October 15, 2019

Weekly Parsha: Metzora

One verse, five voices. Edited by Salvador Litvak, Accidental Talmudist

He shall then send away the live bird outside the city, onto the [open] field. He shall thus effect atonement for the house, and it will be clean. –Leviticus 14:53

Nina Litvak

God punished Miriam for speaking slander by afflicting her with tzaraat, an unsightly skin ailment. Tzaraat also can affect a house, and according to the Rambam, that, too, is caused by evil speech: “When a person speaks lashon harah, the walls of his house change color.”

The purification process for a person or a house afflicted with tzaraat involves two birds: One is killed, and the other is dipped in the blood of the dead bird (with the other required items) and then set free. Rashi likened the chatter of birds to the evil chatter of lashon harah.

But why is one bird allowed to live? In other Torah rituals involving an animal, the creature dies. The Kli Yakar explains that the dead bird represents prohibited speech, while the living bird represents holy speech. Avoiding lashon harah means killing evil speech, but also giving life to words of Torah and mitzvot.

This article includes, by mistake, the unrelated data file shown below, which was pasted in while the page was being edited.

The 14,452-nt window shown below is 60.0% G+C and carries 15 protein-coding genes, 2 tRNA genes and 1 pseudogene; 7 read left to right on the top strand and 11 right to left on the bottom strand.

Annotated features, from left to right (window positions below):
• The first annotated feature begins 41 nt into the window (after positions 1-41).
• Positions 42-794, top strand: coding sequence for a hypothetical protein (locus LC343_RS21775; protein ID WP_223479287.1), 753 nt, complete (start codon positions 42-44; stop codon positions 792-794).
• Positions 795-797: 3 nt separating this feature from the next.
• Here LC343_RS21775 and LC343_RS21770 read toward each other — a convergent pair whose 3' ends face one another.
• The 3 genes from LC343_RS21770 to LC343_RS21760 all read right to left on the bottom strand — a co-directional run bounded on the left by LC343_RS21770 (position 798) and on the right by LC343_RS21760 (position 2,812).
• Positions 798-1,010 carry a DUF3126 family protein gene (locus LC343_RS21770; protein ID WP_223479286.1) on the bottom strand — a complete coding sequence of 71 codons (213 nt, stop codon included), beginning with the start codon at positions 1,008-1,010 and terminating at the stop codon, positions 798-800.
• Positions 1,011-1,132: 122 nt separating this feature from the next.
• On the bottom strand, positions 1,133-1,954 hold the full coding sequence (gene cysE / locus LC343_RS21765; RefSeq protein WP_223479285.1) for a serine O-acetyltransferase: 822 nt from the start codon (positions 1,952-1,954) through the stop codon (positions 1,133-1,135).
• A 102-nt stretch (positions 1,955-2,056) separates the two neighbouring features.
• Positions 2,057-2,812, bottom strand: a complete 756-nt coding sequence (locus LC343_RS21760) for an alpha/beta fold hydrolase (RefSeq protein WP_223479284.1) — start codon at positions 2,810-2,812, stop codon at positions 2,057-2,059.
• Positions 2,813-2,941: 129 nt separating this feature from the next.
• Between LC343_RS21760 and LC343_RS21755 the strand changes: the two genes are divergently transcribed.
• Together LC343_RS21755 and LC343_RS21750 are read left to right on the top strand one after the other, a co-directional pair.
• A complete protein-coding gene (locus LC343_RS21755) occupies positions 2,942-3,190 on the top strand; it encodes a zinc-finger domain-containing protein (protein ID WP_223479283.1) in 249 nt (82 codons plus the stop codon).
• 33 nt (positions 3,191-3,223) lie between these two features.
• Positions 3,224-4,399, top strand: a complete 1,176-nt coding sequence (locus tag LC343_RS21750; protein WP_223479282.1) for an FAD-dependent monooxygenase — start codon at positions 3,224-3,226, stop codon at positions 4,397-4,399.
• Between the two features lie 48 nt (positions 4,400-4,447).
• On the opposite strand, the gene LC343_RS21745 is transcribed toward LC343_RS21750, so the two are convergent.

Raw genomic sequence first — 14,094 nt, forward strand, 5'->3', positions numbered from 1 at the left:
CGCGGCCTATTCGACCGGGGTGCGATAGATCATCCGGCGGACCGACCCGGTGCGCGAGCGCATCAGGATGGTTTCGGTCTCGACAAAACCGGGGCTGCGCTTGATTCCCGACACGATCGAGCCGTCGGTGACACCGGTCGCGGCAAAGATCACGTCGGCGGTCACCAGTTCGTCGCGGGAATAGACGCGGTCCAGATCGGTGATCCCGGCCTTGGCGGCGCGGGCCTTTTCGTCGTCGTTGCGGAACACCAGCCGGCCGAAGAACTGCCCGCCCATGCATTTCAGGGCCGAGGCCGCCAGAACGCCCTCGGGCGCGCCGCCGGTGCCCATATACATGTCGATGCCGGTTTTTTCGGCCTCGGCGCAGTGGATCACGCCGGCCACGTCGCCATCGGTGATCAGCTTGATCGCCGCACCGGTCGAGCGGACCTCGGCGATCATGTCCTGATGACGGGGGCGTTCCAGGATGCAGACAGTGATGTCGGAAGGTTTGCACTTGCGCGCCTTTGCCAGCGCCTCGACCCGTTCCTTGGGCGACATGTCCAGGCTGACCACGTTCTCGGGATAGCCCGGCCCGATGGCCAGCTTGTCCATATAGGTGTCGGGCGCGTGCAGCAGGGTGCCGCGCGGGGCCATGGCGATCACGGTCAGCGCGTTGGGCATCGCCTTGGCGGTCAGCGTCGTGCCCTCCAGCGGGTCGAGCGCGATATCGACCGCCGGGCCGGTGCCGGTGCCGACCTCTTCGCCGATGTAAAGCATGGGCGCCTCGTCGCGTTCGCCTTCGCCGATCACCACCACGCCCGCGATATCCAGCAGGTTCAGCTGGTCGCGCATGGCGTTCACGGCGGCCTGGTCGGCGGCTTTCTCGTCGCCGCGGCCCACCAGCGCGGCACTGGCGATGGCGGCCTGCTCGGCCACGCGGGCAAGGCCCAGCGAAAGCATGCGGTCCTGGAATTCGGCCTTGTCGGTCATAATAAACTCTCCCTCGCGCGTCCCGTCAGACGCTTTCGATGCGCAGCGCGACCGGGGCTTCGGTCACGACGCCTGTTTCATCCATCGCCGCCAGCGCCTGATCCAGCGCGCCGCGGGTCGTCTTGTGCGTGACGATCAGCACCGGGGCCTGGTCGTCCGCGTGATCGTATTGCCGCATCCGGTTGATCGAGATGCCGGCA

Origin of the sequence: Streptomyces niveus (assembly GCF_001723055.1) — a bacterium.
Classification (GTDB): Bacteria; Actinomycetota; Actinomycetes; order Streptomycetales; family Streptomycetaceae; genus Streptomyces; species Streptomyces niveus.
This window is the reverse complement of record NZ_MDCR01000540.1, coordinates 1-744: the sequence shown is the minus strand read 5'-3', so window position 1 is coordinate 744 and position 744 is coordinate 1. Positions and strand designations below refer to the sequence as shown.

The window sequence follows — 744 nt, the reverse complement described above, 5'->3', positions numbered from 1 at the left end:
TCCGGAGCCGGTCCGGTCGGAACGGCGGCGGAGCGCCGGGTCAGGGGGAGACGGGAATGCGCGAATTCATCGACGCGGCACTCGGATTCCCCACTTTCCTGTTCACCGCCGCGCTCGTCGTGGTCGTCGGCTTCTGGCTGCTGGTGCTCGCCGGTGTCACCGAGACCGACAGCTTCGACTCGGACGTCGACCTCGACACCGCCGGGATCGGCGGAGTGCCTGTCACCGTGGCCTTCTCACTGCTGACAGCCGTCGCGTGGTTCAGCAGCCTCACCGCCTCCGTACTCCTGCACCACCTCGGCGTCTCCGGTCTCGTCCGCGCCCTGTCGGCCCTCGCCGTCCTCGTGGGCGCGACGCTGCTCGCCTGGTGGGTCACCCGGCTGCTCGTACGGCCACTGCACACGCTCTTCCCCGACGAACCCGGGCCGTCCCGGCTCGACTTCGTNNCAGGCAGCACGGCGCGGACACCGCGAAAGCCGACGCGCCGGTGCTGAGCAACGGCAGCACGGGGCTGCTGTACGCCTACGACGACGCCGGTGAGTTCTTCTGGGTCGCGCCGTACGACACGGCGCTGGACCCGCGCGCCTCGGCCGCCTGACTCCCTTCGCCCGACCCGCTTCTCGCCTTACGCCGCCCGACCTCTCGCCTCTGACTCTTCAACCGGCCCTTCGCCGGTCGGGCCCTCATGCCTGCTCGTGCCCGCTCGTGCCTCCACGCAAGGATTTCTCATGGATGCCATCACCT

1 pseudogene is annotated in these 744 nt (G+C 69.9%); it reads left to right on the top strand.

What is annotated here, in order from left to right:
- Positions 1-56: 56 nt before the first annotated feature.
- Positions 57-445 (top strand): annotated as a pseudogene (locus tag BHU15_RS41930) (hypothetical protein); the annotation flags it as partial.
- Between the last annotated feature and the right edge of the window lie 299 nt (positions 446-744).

The Talmud (Yoma 11b) identifies another possible reason for house tzaraat: It’s a punishment for not lending your possessions to others, instead saying falsely that you don’t have the requested item. House tzaraat requires removing all your possessions from the house, meaning that your lie will be exposed.

Both kinds of lashon harah that cause tzaraat relate to how we treat others. When we hoard our blessings, or spread nasty rumors, we stain ourselves. Like the living dove dipped in the blood of his fellow, we too are stained by the suffering of our neighbor.

Rabbi Elliot Dorff
American Jewish University

Let’s face it: The rituals described in this verse and in all the verses in this chapter to rid ourselves and our dwellings of contagion of various sorts are downright strange. What is not at all strange, though, is the sense that we have under such conditions: Like our ancestors, we desperately want to remove the infestation and return to safety and normality. We do that today, however, in ways vastly different from those described in this verse and chapter. We treat infections and other bodily maladies through medicine, and we repair rot in our houses in ways that experts in that process prescribe.